Making a Murderer: The Musical


Underbelly Bristo Square (Cowbarn), Edinburgh

Like millions of others across the UK, I was transfixed by the Netflix documentary, Making A Murderer – so when I spot a poster on the Royal Mile with the words ‘The Musical‘ tacked onto the end, I’m intrigued – and simultaneously doubtful. I mean, one of the most infamous miscarriages of justice in recent years… with singing and dancing? Isn’t that going to be… disrespectful?

As it turns out, I needn’t worry. In the capable hands of writer Phil Mealey, MAMTM offers a compelling version of the familiar events, a fresh perspective on the story that never feels like a cheap shot. What’s more, the production supports (and is supported by) ‘The Innocence Project’.

We begin with a whistle-stop tour of the little town of Manitowoc, hosted by Betsy (Emma Norman), who at first tries to turn the attention of visitors away from the local lowlife ‘celebrity’, Steven Avery. Shortly thereafter, we are introduced to Avery himself (Matt Bond), his Ma (Amanda Beveridge) and his nephew, Brendan Dassy (Dean Makowski-Clayton). I’m pretty sure I don’t need to tell you what happens to Steven and Brendan. It was a national obsession, after all.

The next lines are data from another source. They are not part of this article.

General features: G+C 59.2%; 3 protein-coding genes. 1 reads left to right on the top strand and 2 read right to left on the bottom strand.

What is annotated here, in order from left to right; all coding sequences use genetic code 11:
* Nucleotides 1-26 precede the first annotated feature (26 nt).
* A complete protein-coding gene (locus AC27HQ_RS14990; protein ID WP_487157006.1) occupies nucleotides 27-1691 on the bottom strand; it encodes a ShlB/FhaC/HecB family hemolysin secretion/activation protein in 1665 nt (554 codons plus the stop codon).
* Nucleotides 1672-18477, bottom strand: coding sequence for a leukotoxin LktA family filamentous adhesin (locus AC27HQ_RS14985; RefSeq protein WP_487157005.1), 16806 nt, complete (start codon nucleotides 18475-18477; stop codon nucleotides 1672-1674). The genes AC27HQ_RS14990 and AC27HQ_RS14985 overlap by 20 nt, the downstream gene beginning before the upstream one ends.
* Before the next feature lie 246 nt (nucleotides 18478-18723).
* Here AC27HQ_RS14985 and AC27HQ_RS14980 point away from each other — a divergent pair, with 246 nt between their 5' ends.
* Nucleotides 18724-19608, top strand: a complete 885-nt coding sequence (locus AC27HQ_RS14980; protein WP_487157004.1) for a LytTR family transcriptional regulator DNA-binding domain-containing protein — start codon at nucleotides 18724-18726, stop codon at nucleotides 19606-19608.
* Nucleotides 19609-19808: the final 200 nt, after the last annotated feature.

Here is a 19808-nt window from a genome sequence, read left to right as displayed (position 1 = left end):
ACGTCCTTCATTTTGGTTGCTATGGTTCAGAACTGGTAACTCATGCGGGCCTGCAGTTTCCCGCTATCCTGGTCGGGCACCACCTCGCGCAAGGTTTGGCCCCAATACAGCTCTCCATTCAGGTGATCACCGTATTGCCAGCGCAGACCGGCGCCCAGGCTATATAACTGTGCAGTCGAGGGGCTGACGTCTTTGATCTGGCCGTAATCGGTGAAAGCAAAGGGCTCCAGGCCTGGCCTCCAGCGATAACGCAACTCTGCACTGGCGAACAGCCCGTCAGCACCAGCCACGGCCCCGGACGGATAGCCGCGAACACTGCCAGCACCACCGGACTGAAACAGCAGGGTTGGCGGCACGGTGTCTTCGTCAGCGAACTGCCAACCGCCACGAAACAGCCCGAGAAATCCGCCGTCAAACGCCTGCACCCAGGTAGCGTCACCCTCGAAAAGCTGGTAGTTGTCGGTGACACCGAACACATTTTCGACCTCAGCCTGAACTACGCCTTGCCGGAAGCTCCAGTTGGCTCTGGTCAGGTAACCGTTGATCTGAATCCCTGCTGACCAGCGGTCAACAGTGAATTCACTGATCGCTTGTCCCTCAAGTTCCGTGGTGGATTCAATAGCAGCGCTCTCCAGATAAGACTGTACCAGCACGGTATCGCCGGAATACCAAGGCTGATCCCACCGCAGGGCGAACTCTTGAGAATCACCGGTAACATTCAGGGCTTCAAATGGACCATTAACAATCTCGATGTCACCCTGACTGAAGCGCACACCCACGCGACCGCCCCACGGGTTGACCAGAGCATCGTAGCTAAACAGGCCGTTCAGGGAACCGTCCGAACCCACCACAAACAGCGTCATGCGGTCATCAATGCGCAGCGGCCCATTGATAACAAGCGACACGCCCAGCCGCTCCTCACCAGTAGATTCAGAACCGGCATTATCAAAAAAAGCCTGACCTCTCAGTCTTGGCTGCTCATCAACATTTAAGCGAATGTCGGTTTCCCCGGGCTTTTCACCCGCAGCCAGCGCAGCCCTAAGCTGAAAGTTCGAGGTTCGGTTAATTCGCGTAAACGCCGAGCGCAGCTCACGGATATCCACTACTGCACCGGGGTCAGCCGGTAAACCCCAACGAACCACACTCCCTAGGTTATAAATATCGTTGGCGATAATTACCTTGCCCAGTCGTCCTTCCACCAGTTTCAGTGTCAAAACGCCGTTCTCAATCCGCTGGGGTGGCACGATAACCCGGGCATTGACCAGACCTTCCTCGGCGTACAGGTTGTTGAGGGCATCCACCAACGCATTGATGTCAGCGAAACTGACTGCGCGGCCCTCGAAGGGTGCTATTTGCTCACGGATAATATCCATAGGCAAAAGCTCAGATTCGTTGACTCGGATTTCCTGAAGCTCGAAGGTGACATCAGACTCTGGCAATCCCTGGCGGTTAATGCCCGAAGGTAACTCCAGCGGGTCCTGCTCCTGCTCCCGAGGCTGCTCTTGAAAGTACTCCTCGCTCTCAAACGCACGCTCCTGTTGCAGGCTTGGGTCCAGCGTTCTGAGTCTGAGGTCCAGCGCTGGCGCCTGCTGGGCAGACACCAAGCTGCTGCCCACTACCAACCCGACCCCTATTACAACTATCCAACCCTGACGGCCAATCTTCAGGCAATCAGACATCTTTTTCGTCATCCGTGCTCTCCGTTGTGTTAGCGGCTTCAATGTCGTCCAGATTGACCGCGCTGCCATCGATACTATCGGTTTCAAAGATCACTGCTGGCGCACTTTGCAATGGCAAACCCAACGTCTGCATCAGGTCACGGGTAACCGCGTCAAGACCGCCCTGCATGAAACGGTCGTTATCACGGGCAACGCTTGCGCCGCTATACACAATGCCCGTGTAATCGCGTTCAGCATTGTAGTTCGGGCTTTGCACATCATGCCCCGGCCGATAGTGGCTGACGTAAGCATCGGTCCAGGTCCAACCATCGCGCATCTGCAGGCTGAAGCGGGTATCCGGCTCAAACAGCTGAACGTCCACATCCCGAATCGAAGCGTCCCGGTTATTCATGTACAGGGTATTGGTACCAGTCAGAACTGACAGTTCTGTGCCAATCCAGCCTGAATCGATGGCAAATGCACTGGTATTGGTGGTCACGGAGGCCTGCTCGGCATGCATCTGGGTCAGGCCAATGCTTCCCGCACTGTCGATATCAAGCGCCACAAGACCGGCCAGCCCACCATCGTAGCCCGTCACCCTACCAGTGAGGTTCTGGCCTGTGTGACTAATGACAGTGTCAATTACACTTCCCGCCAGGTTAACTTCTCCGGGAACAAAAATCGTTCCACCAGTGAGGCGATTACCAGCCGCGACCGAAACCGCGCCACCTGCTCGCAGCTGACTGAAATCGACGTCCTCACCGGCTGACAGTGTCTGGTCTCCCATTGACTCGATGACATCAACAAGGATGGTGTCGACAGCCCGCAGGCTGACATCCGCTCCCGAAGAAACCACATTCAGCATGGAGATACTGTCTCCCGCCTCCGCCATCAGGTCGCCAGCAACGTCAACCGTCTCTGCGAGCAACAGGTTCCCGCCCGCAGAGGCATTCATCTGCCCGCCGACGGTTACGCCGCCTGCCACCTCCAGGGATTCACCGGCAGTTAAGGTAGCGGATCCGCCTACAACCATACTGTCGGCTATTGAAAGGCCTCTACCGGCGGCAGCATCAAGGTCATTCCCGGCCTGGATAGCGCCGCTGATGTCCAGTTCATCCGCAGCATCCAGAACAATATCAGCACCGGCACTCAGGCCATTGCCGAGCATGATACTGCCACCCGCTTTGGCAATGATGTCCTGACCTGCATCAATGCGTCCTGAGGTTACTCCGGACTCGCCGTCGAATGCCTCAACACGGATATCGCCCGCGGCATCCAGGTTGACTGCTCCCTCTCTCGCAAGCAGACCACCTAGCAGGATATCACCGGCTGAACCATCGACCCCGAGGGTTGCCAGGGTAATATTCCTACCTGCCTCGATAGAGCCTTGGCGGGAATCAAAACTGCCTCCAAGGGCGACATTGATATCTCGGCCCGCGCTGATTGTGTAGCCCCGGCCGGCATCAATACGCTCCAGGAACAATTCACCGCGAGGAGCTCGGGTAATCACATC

The songs are terrific throughout, ranging from spirited rockers to plaintive ballads. (Apologies to the audience at the show I visit, but the person you can hear sobbing loudly during Ma Avery’s final number is almost certainly me.) Mealey puts in an appearance as the self-aggrandising prosecutor, Ken Kratz, and Nickie Filshie takes the role of Kathleen Zellner, the lawyer determined to get Avery and Dassy out of prison. This is an ensemble piece and the cast are all accomplished singers, but I particularly enjoy the vocals of Makowski-Clayton as the tragic and vulnerable, Brendan Dassy.

It’s shocking to think that the Netflix documentary first aired in the UK in December 2015. Seven years later, Avery and Dassy are still languishing in jail on no credible evidence whatsoever. I appreciate it’s very late in the day to give a shout out for this splendid production, but I’m shouting anyway.

See it while you still can; it’s important that we don’t forget.

4.4 stars

Philip Caveney


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